For too many years, the most frightening thing I could think of was to become emotionally intimate with a woman. Physical intimacy was never an issue because, in my mind, it had nothing to do with commitment or any other implied consequence. Not surprisingly, I was in one relationship after another. I was too blind to understand why.
When I hit my fortieth birthday, my fear that I would never be in a permanent relationship became so real that I felt compelled to dig deep and find out why I was so phobic about intimacy. All I knew for certain was that each time I became embroiled in a new relationship, I began looking for the exit sign. I was so frightened by the potential consequences of opening my heart, that I froze up and ran. I was determined to find a woman who didn’t require emotional intimacy to be in a relationship.
The bad news is that I finally found that woman. The good news is that I finally “got it” about intimacy. I met a woman who had no need for intimacy and no need for commitment either. She just wanted to have sex, hang out, and go home. We had wild, monkey sex in every room of my house. I was thrilled for a while. Then it hit me, I was starving for a woman to hold me gently and make me feel warm and fuzzy. What I was missing became palpable. It finally hit me that I couldn’t have what I needed and wanted unless I was willing to give the same in return. What I’d held back, emotional commitment, was on the table now for the first time in my life.
I told my story to my men friends, most of whom had worked through the same issue in their lives. I was afraid. Actually, I was terrified. I had grown up in a home where trust didn’t exist, and worse, whenever I tried to trust anyone in my family, I ended up hurt and disappointed. I buried the idea that I could ever trust anyone as a boy, and spent the next several decades bumping up against my fear.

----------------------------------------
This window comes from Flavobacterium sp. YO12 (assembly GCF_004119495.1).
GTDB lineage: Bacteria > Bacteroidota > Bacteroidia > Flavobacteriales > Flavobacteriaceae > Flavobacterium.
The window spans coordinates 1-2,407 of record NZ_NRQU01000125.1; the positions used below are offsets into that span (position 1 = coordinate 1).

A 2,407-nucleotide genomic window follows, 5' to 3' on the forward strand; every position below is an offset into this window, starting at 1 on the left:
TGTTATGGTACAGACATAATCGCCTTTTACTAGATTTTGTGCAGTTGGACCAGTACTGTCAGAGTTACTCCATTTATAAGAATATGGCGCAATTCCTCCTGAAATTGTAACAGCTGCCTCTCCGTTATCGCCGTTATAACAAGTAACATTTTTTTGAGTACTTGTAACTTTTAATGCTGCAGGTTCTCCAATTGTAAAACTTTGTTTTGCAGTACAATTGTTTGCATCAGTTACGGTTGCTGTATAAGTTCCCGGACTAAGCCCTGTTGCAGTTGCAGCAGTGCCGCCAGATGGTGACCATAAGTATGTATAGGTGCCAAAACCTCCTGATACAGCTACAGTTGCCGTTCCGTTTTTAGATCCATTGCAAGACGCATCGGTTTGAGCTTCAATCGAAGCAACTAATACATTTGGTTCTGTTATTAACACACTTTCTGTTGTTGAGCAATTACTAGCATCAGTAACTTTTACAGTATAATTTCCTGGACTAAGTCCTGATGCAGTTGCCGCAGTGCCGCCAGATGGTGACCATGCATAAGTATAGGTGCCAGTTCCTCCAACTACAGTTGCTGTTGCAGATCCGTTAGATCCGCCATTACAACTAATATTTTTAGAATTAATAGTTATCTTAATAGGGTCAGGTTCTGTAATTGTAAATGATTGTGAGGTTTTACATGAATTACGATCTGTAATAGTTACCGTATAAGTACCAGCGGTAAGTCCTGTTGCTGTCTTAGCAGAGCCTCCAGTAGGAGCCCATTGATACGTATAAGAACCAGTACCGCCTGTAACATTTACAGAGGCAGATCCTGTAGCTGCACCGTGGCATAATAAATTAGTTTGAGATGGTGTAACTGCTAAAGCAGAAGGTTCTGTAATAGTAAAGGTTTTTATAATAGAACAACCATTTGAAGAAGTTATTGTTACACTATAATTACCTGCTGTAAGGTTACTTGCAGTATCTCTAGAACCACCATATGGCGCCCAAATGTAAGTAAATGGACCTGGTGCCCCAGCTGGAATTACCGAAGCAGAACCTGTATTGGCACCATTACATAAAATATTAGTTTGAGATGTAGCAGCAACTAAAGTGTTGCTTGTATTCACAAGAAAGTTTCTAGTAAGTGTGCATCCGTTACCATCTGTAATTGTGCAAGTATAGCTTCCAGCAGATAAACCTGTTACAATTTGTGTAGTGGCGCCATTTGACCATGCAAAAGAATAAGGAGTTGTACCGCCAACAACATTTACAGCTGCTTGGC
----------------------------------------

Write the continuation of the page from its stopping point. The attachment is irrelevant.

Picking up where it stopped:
One of my friends suggested that before I could ever find love, I would have to love myself. That was hard to hear, and even harder to imagine doing. I didn’t like myself all that much, let alone love myself. So I sat with the idea of self-love for a few months until it wasn’t so difficult to imagine that I was in fact loveable. I began to see my inner hero more clearly, and he wasn’t fearful of intimacy. He was my best vision of myself and I began paying attention to him.
But the hardest lesson was actually trusting a woman not to break my heart. I had tried to tell my story to a woman I’d been involved with, but instead of honoring what I’d told her about myself, she chose to use it against me in an argument. That set me back a while, but I was determined not to let one bad experience ruin my opportunities.
I began dating women who I thought were potential life partners, wives. The difference was immediately noticeable because each appreciated my willingness to open my heart and trust them. While none became the love of my life, I could feel in my heart that I was on the right path.
I finally did meet the woman I feel I was meant to be with and we married shortly after we met. That was four years ago, and while we’ve had our share of marital issues, trust has never been one of them. My wife is an authentic friend, which means that if I ask her for advice, her answer has nothing to do with what’s best for her, and everything to do with what’s best for me. Sometimes I’m amazed at how willing she is to help me even when that help works against her best interests. That’s a trusted friend in my book.
Here’s what women need to know. Men are terrified of being hurt, and making themselves vulnerable is a part of that fear. I know that women probably have the same fear, but that doesn’t seem to prevent them from being intimate. Once a man suffers the pain of a broken heart, he becomes wary of ever sticking his toe in that water again. But men can be drawn out of their emotional shells that protect them. They can become vulnerable and intimate with a woman who’s willing to understand their fear, and who will gently draw them out. Building trust takes some amount of time. If you’re willing to be patient and a good listener, your relationship will take root and grow.